Govt negotiating release of sailors held hostage by Somalian Pirates

Jakarta (ANTARA News) - The Indonesian government is negotiating the release of 22 Indonesian sailors and their ship taken hostage by Somalian pirates last March 16.

Its chief minister for political, security and legal affairs, Djoko Suyanto, told newsmen here on Monday the government had taken steps soon after receiving information about the hijacking of the "MV Sinar Kudus" belonging to PT Samudera Indonesia for their release with the focus being put on their safety.

"Soon after receiving reports about the hijacking the government has taken efforts to handle it well. The President presided over the meeting, attended by the ministers concerned including the coordinating minister for political, security and legal affairs, the foreign minister, the chief of the National Intelligence Agency and the police," he said.

The conclusion of the meeting was the government would keep communicating with the owner of the ship and monitoring the conditions of the crew.

"We last communicated with the owner of the ship just two days ago, to discuss negotiation process. The ship owner has promised to meet the demand of the pirates but it still needs clarity regarding the contact person and process of delivery as well as safety guarantee for the crew," he said.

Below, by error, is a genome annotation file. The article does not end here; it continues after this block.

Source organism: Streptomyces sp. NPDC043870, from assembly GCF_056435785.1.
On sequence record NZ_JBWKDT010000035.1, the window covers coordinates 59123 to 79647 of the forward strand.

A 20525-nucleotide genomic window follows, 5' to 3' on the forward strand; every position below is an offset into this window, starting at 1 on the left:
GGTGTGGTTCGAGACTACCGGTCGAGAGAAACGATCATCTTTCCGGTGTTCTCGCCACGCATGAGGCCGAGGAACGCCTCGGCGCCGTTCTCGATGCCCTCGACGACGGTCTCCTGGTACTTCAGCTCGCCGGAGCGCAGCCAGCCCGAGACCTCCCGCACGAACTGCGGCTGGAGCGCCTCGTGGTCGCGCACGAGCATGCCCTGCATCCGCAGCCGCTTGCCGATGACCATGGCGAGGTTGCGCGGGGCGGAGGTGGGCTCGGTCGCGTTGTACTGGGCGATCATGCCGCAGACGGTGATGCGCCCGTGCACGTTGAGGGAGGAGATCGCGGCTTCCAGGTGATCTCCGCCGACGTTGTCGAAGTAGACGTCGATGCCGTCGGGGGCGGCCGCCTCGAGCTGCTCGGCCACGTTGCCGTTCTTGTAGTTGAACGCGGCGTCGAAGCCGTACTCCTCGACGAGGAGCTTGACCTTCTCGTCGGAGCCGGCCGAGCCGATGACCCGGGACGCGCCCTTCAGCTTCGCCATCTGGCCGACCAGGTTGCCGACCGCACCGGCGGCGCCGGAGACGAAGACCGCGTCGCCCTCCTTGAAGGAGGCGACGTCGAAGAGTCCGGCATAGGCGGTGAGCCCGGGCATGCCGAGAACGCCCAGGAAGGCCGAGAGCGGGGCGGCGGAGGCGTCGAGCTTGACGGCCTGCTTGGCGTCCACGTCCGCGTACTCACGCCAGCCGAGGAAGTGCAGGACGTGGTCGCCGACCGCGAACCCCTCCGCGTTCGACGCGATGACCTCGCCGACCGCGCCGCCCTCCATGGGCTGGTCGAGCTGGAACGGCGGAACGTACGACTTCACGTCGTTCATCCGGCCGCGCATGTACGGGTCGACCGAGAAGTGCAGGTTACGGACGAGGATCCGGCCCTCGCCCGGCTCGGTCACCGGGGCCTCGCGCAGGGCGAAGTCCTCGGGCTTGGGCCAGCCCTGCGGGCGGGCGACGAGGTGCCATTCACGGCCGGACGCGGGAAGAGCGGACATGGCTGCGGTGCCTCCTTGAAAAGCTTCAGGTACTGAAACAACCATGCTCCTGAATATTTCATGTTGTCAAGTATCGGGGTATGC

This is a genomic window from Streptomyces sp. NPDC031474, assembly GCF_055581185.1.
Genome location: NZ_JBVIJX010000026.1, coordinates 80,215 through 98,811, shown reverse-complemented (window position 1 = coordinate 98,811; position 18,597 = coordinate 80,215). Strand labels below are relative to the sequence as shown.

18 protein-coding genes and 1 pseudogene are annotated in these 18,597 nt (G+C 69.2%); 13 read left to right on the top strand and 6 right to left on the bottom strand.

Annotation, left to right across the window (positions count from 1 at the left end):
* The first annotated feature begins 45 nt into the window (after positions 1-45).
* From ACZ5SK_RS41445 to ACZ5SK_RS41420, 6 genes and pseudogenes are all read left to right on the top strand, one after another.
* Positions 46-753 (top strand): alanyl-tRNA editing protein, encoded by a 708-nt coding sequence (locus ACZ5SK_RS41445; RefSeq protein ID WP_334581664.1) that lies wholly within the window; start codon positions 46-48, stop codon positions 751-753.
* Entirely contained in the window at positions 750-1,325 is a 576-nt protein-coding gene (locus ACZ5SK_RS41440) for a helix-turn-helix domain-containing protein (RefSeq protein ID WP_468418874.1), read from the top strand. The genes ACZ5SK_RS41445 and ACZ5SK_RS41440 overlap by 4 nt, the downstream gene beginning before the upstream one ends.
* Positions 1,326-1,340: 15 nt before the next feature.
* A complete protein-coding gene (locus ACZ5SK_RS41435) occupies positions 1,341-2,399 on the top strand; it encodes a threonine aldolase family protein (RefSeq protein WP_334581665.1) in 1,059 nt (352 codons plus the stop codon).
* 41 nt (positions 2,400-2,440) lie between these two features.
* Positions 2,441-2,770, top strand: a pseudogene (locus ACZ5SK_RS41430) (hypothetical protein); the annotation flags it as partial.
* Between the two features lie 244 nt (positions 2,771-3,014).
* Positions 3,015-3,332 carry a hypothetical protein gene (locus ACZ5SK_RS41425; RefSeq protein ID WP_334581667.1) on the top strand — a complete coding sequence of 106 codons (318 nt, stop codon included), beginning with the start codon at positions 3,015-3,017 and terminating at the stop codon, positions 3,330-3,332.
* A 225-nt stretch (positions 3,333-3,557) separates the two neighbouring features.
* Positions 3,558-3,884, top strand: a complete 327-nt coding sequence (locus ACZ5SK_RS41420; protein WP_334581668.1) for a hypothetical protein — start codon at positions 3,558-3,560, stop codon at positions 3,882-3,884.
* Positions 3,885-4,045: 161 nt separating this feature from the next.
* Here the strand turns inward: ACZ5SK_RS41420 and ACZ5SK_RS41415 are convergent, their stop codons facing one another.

He admitted the negotiations could not be limited by time or a deadline due to dynamics of the negotiations with all factors affecting them including psychological conditions of the pirates.

"From the beginning we have seen the dynamics of the negotiations with their initial ransom demand at US$9 million declining to US$2.5 million and then rising again to US$6 million and down again at US$3.5 million. The dynamics is continuing, communication is continuing to later reach an agreement. That is the first option we have taken from the first until yesterday night," he said.

He said the government had also conducted communications with international companies that had experienced a similar case in Somalia to learn about the habit of (pirates) or what had really happened during the hijacking.

"Crew that have ever experienced a hijacking are invited to tell what they have experienced before the family members of the crew now being held hostage. In general they are treated well because pirates want them to remain healthy because they are their bargaining chip. Meetings are continuously held to provide communications," he said.

Regarding other options to save the hostage Djoko said he could not explain about it in detail but the government has prepared various options for it.

"Our priority is saving the crew. What we are prioritizing now is negotiating to find a deal. That is what Chinese and Malaysian shipping companies have also done. It takes time and communications," he said.

Djoko said he understood the worries of the crew`s family members and the government would always seek the best solution to save its citizens.

The hijacked "Sinar Kudus" ship is now located half a mile from Somali`s coastline.